This monthly series features highlights from the Cross Cultural Poetics archive. Cross Cultural Poetics is one of the longest-running radio shows in America focused on contemporary poetry and poetics. Based at The Evergreen State College and hosted by Leonard Schwartz, the entire archive, running from 2003 to the present, can be accessed on PennSound.
For March, I’ve chosen an episode that originally aired February 2, 2004, and features poet and scholar Kamau Brathwaite. Brathwaite reads the poem “Negus” (from Islands), as well as “Stone” (Middles Passages) and “Hawk” (Born to Slow Horses). Brathwaite discusses his usage of “nation language,” which he describes as “English in terms of its lexicon, but not in terms of its syntax,” and narrates a bit of his personal history as a poet—from founding the Caribbean Artists Movement in London in the 70s, to establishing the journal (and later press) Savacou, to developing his distinctive Sycorax style, which he describes as a “kind of hieroglyphics or mural” that translates onto the page the felt sense of the spoken word. For me, Brathwaite’s work, which spans six decades and creates channels of dialogue between the U.S., Europe, Africa and the Caribbean, embodies the courage and ambition possible in the poetic act (both as a personal transformation of the received language and as a confrontation with history)—a poetics that, as Brathwaite puts it, “connects with myself and also connects with the society I know.”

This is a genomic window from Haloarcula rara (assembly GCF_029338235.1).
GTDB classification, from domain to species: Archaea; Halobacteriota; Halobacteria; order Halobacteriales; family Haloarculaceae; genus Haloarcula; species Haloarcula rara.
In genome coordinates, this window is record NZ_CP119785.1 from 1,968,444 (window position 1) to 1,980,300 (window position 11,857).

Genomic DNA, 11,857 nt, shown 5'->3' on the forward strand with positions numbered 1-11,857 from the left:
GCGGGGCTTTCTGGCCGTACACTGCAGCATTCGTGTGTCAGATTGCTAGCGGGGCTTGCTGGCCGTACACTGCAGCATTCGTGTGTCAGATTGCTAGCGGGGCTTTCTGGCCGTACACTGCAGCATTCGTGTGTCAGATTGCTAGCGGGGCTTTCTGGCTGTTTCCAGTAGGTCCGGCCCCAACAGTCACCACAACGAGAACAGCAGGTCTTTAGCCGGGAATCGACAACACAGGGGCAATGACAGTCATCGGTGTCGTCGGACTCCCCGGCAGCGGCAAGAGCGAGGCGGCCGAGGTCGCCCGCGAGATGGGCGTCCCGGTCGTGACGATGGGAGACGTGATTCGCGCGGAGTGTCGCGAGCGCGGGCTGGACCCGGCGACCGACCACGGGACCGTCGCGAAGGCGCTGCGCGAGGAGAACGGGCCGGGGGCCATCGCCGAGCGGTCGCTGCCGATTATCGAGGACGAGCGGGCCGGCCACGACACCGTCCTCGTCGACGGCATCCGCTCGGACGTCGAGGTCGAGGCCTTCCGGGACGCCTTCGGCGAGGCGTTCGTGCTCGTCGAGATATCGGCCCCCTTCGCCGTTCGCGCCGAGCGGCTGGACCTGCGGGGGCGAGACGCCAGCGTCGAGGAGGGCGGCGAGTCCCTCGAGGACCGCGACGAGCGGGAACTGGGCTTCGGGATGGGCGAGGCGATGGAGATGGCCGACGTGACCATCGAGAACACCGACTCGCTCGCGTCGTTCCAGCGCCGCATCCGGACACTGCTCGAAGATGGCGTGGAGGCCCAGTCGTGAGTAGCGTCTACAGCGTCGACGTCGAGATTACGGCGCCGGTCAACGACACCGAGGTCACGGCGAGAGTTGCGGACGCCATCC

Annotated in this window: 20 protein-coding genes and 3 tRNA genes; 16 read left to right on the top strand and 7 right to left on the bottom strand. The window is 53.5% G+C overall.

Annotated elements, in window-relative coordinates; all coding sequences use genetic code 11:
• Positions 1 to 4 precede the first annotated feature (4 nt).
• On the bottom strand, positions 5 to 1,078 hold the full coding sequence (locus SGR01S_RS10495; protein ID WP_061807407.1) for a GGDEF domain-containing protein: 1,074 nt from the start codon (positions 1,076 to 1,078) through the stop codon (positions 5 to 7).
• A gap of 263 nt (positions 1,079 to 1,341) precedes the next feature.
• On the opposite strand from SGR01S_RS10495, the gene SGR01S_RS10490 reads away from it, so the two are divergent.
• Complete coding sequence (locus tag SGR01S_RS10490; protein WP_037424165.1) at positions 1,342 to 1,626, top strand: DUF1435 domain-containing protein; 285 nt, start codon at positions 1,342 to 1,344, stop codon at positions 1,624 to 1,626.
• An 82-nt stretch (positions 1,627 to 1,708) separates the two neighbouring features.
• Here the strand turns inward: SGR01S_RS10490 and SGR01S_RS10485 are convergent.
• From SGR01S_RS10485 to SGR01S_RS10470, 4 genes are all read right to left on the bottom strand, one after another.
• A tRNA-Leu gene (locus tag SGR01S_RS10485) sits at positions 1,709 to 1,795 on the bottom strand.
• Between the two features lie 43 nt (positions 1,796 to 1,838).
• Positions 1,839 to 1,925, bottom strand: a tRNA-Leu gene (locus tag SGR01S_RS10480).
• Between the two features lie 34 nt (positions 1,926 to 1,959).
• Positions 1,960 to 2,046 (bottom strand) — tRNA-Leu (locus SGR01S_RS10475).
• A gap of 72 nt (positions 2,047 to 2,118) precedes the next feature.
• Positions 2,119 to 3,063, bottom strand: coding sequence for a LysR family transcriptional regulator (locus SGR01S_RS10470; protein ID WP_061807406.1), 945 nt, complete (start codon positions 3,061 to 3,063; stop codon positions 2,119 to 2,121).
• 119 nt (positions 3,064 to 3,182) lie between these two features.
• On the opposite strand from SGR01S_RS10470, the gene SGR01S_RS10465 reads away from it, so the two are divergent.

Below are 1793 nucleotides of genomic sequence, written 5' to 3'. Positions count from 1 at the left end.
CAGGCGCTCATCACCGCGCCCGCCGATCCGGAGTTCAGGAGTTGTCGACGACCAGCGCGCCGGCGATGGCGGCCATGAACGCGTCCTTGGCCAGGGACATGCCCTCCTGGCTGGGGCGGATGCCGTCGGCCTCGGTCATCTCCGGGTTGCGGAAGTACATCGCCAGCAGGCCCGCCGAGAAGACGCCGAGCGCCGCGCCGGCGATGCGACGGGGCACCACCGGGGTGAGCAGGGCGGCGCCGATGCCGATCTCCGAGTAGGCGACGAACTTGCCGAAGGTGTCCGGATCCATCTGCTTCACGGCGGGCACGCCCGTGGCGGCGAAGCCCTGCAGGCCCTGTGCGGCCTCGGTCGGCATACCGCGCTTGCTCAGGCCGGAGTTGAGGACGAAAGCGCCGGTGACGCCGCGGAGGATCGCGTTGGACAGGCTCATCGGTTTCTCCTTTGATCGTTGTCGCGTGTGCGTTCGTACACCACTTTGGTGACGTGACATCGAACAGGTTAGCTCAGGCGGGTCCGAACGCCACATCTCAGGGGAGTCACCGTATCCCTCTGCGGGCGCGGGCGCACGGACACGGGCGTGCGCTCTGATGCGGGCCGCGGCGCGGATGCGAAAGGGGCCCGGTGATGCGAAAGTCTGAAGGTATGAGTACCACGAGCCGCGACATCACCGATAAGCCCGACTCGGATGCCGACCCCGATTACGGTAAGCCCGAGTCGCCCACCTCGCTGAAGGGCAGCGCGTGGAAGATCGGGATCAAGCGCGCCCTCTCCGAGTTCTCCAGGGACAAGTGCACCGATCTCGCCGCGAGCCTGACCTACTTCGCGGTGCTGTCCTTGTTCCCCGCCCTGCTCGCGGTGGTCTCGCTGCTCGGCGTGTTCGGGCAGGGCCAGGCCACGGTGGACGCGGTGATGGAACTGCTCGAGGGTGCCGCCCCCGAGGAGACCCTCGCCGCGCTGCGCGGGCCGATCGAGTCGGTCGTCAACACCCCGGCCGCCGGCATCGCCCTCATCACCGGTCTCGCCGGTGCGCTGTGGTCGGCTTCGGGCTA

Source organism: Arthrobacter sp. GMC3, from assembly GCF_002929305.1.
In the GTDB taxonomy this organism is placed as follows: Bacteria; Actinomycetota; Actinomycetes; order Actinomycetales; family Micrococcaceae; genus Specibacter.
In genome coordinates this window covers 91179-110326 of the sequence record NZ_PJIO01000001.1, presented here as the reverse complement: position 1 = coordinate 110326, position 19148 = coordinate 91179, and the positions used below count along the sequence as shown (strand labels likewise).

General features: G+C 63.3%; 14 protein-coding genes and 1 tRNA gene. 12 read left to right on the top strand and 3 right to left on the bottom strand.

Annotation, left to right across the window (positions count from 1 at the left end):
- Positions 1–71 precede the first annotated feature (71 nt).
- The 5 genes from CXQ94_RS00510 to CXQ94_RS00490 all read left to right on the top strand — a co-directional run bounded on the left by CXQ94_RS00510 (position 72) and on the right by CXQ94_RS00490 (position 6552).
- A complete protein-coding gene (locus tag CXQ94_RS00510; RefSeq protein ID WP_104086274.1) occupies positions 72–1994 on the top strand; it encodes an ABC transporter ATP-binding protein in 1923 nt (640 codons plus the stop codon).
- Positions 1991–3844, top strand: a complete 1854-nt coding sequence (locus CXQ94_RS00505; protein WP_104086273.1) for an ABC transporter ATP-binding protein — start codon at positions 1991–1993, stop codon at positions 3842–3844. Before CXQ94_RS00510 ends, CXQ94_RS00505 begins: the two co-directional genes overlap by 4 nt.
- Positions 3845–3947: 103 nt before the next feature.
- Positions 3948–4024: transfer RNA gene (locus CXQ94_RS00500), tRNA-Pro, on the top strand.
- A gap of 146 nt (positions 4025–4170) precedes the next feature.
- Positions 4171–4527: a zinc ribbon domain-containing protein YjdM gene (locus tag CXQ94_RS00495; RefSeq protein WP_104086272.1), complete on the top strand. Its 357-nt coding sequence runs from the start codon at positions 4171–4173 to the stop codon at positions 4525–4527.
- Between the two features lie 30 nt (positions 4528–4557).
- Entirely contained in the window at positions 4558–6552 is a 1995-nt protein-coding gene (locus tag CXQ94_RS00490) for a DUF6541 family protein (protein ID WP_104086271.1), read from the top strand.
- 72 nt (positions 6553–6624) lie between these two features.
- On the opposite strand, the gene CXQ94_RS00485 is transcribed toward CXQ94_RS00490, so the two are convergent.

Kamau Brathwaite, born in Barbados in 1930, is an internationally celebrated poet, performer and cultural theorist. Co-founder of the Caribbean Artists Movement, he has served on the board of directors of UNESCO’s History of Mankind project, and as cultural advisor to the government of Barbados. Brathwaite has received numerous awards, among them the Neustadt International Prize for Literature, the Bussa Award, the Casa de las Américas Prize, the Charity Randall Prize for Performance and Written Poetry and the Griffin Poetry Prize. He has received Guggenheim and Fulbright fellowships, among many others. Brathwaite has authored many works, including Middle Passages, Ancestors and Elegguas.